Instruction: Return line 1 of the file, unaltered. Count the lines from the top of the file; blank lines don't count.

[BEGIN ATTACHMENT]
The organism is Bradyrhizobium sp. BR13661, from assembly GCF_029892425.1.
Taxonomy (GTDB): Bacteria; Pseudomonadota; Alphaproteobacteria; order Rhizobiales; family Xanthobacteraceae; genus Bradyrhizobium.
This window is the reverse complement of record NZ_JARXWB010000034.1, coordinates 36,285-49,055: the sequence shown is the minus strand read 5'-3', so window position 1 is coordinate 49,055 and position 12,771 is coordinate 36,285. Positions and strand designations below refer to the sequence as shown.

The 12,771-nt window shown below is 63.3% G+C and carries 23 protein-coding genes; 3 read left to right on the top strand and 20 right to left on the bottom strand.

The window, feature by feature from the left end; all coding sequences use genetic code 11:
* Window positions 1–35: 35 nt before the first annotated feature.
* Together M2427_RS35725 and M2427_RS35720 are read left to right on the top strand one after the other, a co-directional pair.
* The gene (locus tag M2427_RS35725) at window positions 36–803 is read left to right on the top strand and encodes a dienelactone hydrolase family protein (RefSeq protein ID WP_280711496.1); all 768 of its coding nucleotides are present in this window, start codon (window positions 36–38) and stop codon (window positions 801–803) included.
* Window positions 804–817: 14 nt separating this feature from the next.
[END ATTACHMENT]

The organism is Bradyrhizobium sp. BR13661, from assembly GCF_029892425.1.